Creating a Simple Animation-Part Two

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Welcome to Part Two of the Creating a Simple Animation tutorial. In Part One we looked at creating an animation using only the main window. If you haven't read through that already you might want to do so, as it describes some things we're doing in this part. You can read it here.

In this part of the tutorial we're going to create a very similar animation using the Animation Panel. If you want to find out more about the Animation Panel you can read about it here. You might want to go that now to get an overview of the panel and its different parts.

Most of the work we do with the Animation Panel in this tutorial will use the Curve Editor. The Animation Panel also contains the Dope Sheet, which we won't use for now. The difference between the two is that the Curve Editor allows you to change both the frame and value of keys. The Dope Sheet only lets you change the frame of keys, although sometimes that's all you need to do. The Dope Sheet is more convenient work with in that case. For now we'll concentrate on the Curve Editor though.

Animating with the Curve Editor[edit]

  1. Start Terragen.
  2. Create a Sphere object to animate. You can do this by clicking on the Objects layout button and then using Add Object button at the top right. Click the button and choose Object > Sphere from the menu that pops up.

  3. Set the Radius of the new sphere to 25.

  4. Set the Centre of the sphere to 0, 25, 0. This will move it to the scene origin and have it just sitting on the ground. You might like to change the 3D Preview so you can see the sphere better.

  5. Up to now we've done the same as in the previous part. We're now going to set a key on the Centre param of the sphere object, just like last time. You might also notice that we haven't done anything with the Animation Panel yet.

    An important point to note is that params don't shown in the Animation Panel until you have set at least one key on them. The Animation Panel only displays animated params.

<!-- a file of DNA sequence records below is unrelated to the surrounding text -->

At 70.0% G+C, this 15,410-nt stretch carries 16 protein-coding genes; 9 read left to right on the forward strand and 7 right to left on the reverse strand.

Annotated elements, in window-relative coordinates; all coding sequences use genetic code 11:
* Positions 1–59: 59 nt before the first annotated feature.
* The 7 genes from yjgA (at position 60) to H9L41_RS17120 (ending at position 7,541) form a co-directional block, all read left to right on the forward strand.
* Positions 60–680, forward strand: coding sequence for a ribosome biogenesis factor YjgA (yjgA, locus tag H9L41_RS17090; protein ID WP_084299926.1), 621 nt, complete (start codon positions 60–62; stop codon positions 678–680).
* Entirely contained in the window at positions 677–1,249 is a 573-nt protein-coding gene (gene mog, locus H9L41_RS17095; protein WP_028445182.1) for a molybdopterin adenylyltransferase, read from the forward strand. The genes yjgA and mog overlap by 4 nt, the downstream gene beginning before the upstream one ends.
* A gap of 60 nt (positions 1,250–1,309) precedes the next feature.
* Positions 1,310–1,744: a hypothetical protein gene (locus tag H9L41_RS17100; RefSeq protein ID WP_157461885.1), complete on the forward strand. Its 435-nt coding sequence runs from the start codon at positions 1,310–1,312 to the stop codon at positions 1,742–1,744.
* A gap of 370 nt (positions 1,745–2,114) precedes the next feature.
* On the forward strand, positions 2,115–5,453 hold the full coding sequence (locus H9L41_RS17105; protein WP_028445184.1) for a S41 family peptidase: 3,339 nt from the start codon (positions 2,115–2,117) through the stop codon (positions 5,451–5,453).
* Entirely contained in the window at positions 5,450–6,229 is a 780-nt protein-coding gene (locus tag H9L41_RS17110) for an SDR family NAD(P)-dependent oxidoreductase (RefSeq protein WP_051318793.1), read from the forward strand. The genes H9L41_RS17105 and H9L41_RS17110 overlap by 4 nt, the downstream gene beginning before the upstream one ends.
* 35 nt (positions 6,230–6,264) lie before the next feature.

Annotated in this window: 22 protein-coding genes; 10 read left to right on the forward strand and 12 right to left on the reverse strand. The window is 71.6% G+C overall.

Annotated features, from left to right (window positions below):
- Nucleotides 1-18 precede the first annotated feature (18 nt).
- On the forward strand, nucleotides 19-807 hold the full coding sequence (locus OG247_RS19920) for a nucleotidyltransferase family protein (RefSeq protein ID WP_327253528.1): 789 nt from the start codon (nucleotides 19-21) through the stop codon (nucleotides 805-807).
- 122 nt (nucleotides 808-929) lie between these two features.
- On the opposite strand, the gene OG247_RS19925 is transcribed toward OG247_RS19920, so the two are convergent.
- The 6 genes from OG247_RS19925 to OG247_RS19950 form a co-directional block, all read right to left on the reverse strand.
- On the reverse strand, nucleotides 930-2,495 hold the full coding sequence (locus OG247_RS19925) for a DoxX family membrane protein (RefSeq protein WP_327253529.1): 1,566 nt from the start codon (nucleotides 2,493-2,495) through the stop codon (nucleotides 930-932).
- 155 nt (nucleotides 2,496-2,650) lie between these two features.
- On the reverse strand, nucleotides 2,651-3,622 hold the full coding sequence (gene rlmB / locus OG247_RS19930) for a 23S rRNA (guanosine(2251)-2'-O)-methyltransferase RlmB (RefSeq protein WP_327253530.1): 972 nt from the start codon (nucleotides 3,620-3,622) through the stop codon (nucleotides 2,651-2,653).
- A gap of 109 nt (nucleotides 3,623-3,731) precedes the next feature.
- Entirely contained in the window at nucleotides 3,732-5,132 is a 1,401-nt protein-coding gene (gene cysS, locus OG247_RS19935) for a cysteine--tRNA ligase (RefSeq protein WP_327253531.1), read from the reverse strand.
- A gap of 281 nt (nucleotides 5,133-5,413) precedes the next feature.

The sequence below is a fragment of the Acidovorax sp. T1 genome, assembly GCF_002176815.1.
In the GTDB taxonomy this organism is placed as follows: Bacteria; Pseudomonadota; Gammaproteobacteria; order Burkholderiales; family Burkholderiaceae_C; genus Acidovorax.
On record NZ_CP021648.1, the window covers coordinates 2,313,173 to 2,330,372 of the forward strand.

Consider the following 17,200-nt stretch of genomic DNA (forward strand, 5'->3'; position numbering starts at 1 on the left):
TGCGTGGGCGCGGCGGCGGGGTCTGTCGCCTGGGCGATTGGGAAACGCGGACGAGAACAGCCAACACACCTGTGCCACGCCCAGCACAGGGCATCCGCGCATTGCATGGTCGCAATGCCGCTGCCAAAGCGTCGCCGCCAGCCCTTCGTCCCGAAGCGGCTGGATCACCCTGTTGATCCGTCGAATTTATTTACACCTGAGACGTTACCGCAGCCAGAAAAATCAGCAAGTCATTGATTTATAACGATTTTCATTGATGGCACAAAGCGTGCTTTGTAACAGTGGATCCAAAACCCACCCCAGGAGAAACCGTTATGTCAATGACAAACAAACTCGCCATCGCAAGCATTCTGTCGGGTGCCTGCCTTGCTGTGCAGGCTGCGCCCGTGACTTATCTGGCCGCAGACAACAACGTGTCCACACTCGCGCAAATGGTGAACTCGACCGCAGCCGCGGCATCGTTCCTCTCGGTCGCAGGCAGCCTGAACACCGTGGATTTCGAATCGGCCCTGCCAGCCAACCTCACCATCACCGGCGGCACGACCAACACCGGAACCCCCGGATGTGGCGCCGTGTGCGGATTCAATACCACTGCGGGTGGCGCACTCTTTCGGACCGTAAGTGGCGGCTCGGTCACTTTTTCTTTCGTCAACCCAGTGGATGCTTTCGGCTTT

Go ahead and set a key on all components of the Centre param.

  6. Now we'll open the Animation Panel. There are several ways to do this, which you can read about in the Animation panel reference. We're going to do it using the View menu. Go up to the View menu and choose Animation Panel in New Window.

  7. The Animation Panel is now open in a new window. You can see there is a timeline at the top. This is a bit like the main window timeline except it shows more information and has more controls.

    By default the Curve Editor will be displayed below the timeline. You can tell this because the Curve Editor button on the right side of the window will be depressed. If the Dope Sheet is showing instead you should click on the Curve Editor button now.

  8. On the left hand side of the Curve Editor is the node list. This shows all the animated nodes in the project, along with the animated params and their components. You will see our sphere object in the list.

    Click the plus box (Windows) or triangle (Mac) to expand the Sphere 01 item. You'll see the Centre param there. Now expand the Centre param list item. You'll see X, Y and Z list items appear. Each of the items correspond to the X, Y and Z components that make up the Centre vector.

  9. Click on the X item. The first thing we're going to do is make the sphere move from left to right along the X axis, and to do that we're going to draw the motion we want in the Curve Editor.

    The Curve Editor is like a graph. The horizontal axis shows frames. The vertical axis shows values. You will recall that a key is a combination of a frame and a value. The Curve Editor lets us place keys at frames and values we're interested in and then draws the interpolated inbetween values as a line or curve on the graph.

  10. Right now we don't see any lines on the graph because we have only set one key. There is nothing to draw the lines between. Let's add another key.

    Where to put it though? Think the animation we did in the last part. Our sphere moved left to right along the X axis. The Centre' param started off with an X value of 0 at frame 1. It ended up with an X value of 600 at frame 60.

    We did set other X values along the way but if you look at it carefully you'll see that what happened is that we changed the X value by 100 every 10 frames. For example in Step 7 we changed the frame number to 20 and the X value to 200. At step 11 we set the frame to 30 and the X value to 300. This is a change of 100 every 10 frames.

    If we were to plot that out on a graph we would get a straight line. The Curve Editor is a graph and we will draw that line by adding a key at frame 60 that has a value of 600.

  11. Zoom the Curve Editor so you can see 600 on the vertical axis and 60 on the horizontal axis. You may need to make the window bigger and zoom or pan around so you can see things in the best way.

  12. Make sure the Curve Editor has the keyboard focus. Now press the I key. This is a hot key for inserting a new frame.